For the Love of Books, Year in Review

A Decade of Reading| 2010-2019

The 2010s have been a formative year for me as a reader.  I’ve always loved books but I haven’t always been a reader.  It wasn’t until I graduated from high school and was able to choose the books I wanted to read that I truly became a voracious reader.  Then in 2011, I got a part-time job at my local library.  Through that job, I discovered new authors, new series, and even genres I’d never really considered before.  I also met many book lovers like myself.  One of those booklovers, a fellow librarian, introduced me to Goodreads.com and even though I had to leave the job when life intervened, I continued to make discoveries.  In 2015 I started this blog for a couple of reasons but mainly because I missed sharing my passion for good books with the patrons and librarians at work.  It has been a joy share the ups and downs of the reader’s life.  As the decade comes to a close, I thought I’d take the time to review some of the best and most important books I’ve read over the past 10 years.  I’ve tried to narrow it down, but I’ve read a lot of great books during the decade so bear with me.

Romance:   Sometimes you just need the comfort and escape of the modern fairytale quality of a good Rom/Com.  I discovered, however, that not all books that can be categorized as Romance fit into the mold of that stereotype.

Historical Fiction:  I love learning about history and while I understand that Historical Fiction takes liberties with the facts, it is a gateway to learning the true stories behind the fictionalized versions.  And who doesn’t love being transported to another place and time?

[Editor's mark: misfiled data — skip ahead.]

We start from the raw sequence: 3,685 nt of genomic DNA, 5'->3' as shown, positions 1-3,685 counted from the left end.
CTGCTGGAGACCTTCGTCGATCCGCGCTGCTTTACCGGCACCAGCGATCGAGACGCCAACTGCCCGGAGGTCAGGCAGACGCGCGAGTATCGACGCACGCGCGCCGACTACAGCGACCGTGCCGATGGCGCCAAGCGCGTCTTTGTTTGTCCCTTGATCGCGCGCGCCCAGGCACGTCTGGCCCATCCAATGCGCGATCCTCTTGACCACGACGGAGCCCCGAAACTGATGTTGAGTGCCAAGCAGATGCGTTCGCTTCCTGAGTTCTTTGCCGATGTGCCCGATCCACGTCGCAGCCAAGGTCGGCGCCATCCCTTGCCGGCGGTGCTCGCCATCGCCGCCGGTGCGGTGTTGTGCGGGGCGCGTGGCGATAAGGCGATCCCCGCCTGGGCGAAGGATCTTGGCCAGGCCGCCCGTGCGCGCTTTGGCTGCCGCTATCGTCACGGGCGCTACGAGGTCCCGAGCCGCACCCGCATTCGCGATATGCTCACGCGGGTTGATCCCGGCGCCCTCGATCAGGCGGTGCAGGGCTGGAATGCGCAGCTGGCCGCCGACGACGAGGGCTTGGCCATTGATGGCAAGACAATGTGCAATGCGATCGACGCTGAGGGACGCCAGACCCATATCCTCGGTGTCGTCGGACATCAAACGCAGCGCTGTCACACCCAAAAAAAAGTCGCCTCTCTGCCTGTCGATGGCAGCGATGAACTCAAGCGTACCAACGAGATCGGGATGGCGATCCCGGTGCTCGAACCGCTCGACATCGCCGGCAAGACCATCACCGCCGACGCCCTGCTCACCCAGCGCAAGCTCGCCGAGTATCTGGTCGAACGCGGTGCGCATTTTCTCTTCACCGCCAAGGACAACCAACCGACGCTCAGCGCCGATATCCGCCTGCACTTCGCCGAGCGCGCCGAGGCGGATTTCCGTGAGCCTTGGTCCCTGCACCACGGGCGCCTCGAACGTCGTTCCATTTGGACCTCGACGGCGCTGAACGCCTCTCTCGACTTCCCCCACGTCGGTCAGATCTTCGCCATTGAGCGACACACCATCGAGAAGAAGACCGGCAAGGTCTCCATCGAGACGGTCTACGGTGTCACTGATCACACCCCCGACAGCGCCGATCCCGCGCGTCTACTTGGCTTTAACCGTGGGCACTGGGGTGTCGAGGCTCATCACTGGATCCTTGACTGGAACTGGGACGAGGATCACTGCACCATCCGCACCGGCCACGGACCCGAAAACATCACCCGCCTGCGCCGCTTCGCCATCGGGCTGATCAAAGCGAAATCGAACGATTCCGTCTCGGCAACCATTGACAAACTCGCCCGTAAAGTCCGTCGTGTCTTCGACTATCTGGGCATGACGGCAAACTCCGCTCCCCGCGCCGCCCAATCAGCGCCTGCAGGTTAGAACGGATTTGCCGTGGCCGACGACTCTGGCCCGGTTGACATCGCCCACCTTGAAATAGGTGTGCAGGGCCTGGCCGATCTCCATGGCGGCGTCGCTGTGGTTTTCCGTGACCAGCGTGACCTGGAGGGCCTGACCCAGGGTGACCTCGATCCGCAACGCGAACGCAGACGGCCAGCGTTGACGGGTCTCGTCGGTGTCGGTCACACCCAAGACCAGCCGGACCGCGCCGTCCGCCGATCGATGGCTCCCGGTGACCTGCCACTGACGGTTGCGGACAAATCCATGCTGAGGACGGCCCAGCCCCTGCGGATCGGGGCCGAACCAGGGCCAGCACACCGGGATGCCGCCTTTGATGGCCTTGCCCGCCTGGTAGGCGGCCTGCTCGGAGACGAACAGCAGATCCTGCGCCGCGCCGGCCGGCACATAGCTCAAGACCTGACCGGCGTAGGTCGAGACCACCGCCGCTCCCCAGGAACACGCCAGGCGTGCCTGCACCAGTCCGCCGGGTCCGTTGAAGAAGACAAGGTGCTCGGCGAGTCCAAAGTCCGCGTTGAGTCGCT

Fantasy:  Of all of the genres I read, this is the one about which my feelings have changed the most.  As a child, while I loved a good fairytale story, I tended to gravitate toward the wit and realism of Beverly Cleary’s Ramona Quimby series and then the young adult fiction of Judy Blume where the characters and their situations were recognizable.  Then came Harry Potter.  Ever since reading that seminal series, I’ve been searching for more Fantasy fiction that captivates me as Harry’s world did.

Children’s Literature:  It’s okay to look back when it comes to reading.  Whether it’s revisiting an old favorite or discovering a classic I’d missed when I was younger, there is nothing to warm the soul like reading a good children’s story.

  • Anne of Green Gables by L.M. Montgomery
  • The Life and Adventures of Santa Claus by L. Frank Baum
  • The Star Seed by Mary Alice Fontenot *
    • This one, in particular, transports me back to my childhood.  The author was a local woman who made yearly visits to my elementary school where she would usually read from one of her Clovis Crawfish books.  I loved this sweet telling of the Christmas story as a child but it is difficult to find so a few years ago my friend surprised me with a copy for my birthday ♥.
  • The Giving Tree by Shel Silverstein

Western:  Since reading Lonesome Dove in college, I’ve been on the lookout for another as transporting as that classic.  Plus, when I find a good one, I get to share it with my father and sharing a good book is always fun.

Wide Open
Well-written western about a real-life incident